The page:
Chancellor Philip Hammond has just revealed the Autumn 2018 Budget and as I’m fully aware, many of you are busy people and don’t have time to read all the ins-and-outs of what has changed. So in this blog I’m just rounding up the key aspects of the Autumn 2018 budget which will have a direct impact on self-employed business owners.
So before we move onto the more specific business-related areas I thought it would be worth quickly noting the more ‘personal’ changes being made which will impact the self-employed.
The personal allowance threshold has been raised from £11,850 to £12,500 which will be effective as of April 2019. This is the rate at which we all have to start paying 20% tax on any income above this amount, so in essence we can all now earn £12,500 without paying any tax – happy days! This is something which was due to rise anyway, it’s just happened earlier than expected.
In relation to allowance thresholds – the ‘higher rate’ income tax threshold has also been raised from £46,350 to £50,000 – again effective as of April 2019. So this is the rate at which people who earn over this amount have to start to paying tax at 40%. So you now can earn up to £50,000 before paying tax at 40%.
Also just in-case there are any first-time self-employed buyers out there, it’s also worth noting that stamp duty has now been abolished on all properties up to the value of £500,000 (if you’re a first-time buyer). This previously only applied on houses up to the value of £300,000.
The big change in this year’s budget is that ‘business rates’ will be cut by a third for shops, pubs, restaurants and cafes in England. The only stipulations are that this cut is only for two years (this is because in 2 years ‘business rates’ themselves are up for renewal discussions) and it only applies to properties who’s rateable value are £51,000 and under. This is all in an effort to help save Britain’s high street retailers.
Also linking on from this – there will no longer be business rates applied to public toilets, whether publicly or privately owned…Just in case this does in-fact apply to your business.
Relating to high-street retailers, a new tax is now going to be added on plastic packaging that contains less than 30% recyclable material. So just be aware that if you are currently buying/using packaging which is made of less than 30% recyclable materials, then the cost at which you have to buy these in will increase. So best ‘go green’ and source a cheaper, greener packaging option!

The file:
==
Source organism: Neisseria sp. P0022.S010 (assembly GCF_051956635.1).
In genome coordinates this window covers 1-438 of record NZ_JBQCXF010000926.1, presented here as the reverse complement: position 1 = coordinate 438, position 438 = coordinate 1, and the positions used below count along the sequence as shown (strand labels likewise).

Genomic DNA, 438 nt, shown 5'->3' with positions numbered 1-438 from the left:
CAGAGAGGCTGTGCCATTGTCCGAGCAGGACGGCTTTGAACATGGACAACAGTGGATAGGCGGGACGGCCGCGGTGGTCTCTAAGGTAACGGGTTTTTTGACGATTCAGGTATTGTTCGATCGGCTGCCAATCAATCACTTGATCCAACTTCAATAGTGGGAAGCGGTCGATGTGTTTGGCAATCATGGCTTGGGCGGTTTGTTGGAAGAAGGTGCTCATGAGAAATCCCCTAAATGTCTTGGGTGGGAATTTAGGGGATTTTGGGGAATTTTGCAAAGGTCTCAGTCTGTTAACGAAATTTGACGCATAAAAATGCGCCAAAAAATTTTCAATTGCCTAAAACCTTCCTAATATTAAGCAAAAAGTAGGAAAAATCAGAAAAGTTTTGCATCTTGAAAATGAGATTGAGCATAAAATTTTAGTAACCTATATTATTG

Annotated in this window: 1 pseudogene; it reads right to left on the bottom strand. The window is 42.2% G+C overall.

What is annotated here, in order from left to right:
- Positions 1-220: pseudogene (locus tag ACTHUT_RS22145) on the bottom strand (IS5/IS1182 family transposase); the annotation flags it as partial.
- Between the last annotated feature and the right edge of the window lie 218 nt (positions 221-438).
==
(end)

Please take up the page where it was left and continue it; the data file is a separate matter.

If you are a business that employs staff then please be aware that the National Living Wage will increase from £7.83 to £8.21 an hour (increase of 4.9%,) as of April 2019. So if you are paying minimum wage then be sure you are ready to up anyone’s hourly rate or equivalent salary appropriately.
A confusing 2% tax is due to be added to ‘big technology companies’ from April 2020. The reason I say ‘confusing’ is because…how do you define a ‘big technology company’ and I know many people out there (including myself as the owner of a software company!) became very concerned when they heard this. However it turns out this tax will only be applied to digital companies (social media, software companies etc) that generate a revenue in excess of £500 million per annum…which I’m guessing doesn’t apply to the majority of my readers – but you never know!
And finally, if you run a smaller business which recruits apprentices and pay toward the cost of their apprenticeship training then the amount you personally have to contribute will be halved! So currently you have to pay 10% of their training costs, however this will be reduced and you now only have to contribute 5% towards their fees.
There are of course an endless list of changes which have come from the Autumn 2018 Budget however these are the key areas I consider the most important for self-employed business owners in the UK.